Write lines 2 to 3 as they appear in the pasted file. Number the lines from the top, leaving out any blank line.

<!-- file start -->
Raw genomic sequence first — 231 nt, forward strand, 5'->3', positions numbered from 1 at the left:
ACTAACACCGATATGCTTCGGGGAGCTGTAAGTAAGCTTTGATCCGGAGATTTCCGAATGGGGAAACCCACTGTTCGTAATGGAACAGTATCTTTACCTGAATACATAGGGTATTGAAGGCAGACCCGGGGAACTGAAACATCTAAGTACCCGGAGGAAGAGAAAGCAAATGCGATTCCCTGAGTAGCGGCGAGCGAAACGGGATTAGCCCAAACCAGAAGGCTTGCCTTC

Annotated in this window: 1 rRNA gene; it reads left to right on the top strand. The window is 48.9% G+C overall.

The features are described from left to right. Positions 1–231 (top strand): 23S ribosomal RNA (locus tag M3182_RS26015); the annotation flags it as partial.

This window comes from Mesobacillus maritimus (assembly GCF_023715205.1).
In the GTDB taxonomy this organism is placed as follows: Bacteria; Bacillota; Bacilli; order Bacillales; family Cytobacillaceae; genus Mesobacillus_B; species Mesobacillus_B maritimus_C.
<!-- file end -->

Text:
ACTAACACCGATATGCTTCGGGGAGCTGTAAGTAAGCTTTGATCCGGAGATTTCCGAATGGGGAAACCCACTGTTCGTAATGGAACAGTATCTTTACCTGAATACATAGGGTATTGAAGGCAGACCCGGGGAACTGAAACATCTAAGTACCCGGAGGAAGAGAAAGCAAATGCGATTCCCTGAGTAGCGGCGAGCGAAACGGGATTAGCCCAAACCAGAAGGCTTGCCTTC

Annotated in this window: 1 rRNA gene; it reads left to right on the top strand. The window is 48.9% G+C overall.